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The creative process of multi-genre singer, producer and dancer FKA twigs (Tahliah Barnett) is one of deliberation and perfection — a quality that has left fans waiting years for new music. Five years after her debut album, twigs delivers with her sophomore album “MAGDALENE,” a nine-track triumph released Nov. 8.
“The man who left this city with nothing and conquered the world,” said surprise guest Dave Chapelle as he introduced Travis Scott at the second annual ASTROWORLD Music Festival in Houston’s NRG Park last Saturday. Astroworld was a glimmering daylong celebration of the special connection that Houston shares with hip-hop, of which Scott is now a legendary embodiment. Last year’s inaugural festival followed the release of the rapper’s 2018 album “ASTROWORLD,” named after Houston’s defunct theme park Six Flags AstroWorld, cementing his deep relationship with Space City’s hip-hop legacy. Buoyed by Scott’s nostalgia and love for the park, Houston Mayor Sylvestor Turner has expressed interest in building a new amusement park similar to AstroWorld. Until then, Scott’s festival proves to be a lavish, electrifying substitute.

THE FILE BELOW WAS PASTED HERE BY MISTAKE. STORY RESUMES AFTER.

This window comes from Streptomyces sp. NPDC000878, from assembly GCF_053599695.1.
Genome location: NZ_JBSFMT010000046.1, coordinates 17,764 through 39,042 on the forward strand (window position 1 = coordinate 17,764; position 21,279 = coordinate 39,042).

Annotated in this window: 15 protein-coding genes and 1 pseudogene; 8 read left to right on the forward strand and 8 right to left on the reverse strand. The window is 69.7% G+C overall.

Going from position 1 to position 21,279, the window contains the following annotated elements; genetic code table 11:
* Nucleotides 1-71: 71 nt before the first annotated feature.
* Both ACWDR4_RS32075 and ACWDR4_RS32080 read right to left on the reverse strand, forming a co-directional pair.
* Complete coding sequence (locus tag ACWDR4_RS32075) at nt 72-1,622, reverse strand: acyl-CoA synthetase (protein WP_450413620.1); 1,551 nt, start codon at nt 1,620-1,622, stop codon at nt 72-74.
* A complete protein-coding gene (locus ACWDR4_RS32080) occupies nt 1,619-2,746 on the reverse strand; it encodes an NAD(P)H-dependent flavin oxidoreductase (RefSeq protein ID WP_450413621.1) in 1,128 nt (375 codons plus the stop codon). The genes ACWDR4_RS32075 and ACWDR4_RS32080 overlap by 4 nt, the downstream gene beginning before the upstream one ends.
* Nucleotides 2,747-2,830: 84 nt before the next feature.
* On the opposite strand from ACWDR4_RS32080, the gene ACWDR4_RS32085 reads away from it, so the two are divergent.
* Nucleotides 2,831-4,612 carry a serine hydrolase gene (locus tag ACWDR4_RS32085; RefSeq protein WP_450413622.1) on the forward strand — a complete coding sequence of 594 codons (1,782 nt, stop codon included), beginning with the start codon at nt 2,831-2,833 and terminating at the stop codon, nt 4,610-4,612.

In the latest installment of the Cherry Reading Series, essayist and fiction writer Bryan Washington created a warm and intimate environment as he read excerpts from his debut short story collection titled “Lot” on Nov. 4.
Last weekend, long-awaited food hall Politan Row opened in Rice Village, expanding nearby restaurant options beyond tried-and-true Rice Village favorites. While most universities boast giant fast-food names like McDonald’s or Subway on their campuses, Rice’s unique culture allows student-run businesses and other smaller eateries to dominate the food scene outside of the serveries. Thus, in search of more choices, many students find themselves repeatedly wandering to Rice Village joints like Yoyo’s Hot Dogs or heading downtown to try out some of Houston’s famous food halls such as Finn Hall and Conservatory. Politan Row helps bridge that gap by offering a cozy study space and a dozen diverse culinary options, all just a short walk from campus.
Sophomore guard Haylee Swayze had a coming out party for Rice women’s basketball during the Owls’ 71-47 home opening win against Nicholls State University. Swayze excelled off the bench, scoring 22 points in only 17 minutes of play. She was a perfect four for four from the free throw line, and made four threes on a 57 percent shooting clip.